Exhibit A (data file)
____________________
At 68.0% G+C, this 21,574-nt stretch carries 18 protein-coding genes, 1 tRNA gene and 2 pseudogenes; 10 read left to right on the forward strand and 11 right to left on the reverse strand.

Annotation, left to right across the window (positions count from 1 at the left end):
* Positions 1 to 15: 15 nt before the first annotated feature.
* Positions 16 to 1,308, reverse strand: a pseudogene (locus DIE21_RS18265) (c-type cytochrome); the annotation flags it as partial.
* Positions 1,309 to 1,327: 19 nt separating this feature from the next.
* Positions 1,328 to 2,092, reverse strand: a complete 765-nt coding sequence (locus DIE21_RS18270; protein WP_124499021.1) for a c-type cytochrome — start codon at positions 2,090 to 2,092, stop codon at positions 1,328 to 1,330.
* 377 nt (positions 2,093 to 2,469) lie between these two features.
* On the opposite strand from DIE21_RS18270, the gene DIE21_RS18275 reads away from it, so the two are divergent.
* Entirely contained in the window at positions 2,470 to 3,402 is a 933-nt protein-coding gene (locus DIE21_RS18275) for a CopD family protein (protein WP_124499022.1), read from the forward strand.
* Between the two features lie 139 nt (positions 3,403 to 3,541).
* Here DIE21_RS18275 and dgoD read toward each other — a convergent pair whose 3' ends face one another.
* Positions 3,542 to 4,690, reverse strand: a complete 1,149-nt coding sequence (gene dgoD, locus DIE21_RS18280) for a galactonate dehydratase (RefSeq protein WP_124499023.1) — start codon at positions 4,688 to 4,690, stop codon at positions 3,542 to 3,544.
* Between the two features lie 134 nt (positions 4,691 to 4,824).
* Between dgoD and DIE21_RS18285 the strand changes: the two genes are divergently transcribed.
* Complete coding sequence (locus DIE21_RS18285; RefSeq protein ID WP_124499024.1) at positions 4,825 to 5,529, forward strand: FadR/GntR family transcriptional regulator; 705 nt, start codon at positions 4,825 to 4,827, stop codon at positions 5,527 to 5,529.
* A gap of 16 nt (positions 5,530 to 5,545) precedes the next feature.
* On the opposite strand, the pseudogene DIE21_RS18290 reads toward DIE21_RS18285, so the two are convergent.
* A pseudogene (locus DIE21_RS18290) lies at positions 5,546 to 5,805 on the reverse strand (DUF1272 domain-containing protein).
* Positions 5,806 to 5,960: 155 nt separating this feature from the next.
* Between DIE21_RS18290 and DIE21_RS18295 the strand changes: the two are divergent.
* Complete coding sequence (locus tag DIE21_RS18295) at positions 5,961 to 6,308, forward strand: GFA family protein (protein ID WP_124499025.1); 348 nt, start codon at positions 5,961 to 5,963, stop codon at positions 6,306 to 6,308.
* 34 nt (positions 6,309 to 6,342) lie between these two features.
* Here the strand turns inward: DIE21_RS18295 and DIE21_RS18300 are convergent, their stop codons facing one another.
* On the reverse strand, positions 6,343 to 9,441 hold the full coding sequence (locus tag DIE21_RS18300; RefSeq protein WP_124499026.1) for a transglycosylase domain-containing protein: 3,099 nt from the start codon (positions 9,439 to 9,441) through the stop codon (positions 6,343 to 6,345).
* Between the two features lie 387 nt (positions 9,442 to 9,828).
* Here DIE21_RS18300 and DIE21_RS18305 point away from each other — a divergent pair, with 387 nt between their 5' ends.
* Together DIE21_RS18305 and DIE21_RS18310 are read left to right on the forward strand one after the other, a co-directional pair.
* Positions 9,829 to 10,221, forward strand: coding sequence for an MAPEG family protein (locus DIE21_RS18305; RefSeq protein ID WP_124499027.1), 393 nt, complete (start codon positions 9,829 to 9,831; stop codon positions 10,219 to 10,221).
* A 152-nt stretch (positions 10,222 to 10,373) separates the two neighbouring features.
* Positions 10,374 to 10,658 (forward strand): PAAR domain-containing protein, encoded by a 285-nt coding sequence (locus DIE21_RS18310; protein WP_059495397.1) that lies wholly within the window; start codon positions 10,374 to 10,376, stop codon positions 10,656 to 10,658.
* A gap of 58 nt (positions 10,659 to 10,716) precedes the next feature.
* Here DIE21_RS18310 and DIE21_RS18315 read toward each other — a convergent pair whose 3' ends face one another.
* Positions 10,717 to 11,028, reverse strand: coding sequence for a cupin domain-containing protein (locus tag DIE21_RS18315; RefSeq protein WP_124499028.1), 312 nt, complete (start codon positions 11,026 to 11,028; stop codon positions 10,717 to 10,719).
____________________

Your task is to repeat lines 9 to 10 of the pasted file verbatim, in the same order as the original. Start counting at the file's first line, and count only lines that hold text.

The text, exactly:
* Entirely contained in the window at positions 2,470 to 3,402 is a 933-nt protein-coding gene (locus DIE21_RS18275) for a CopD family protein (protein WP_124499022.1), read from the forward strand.
* Between the two features lie 139 nt (positions 3,403 to 3,541).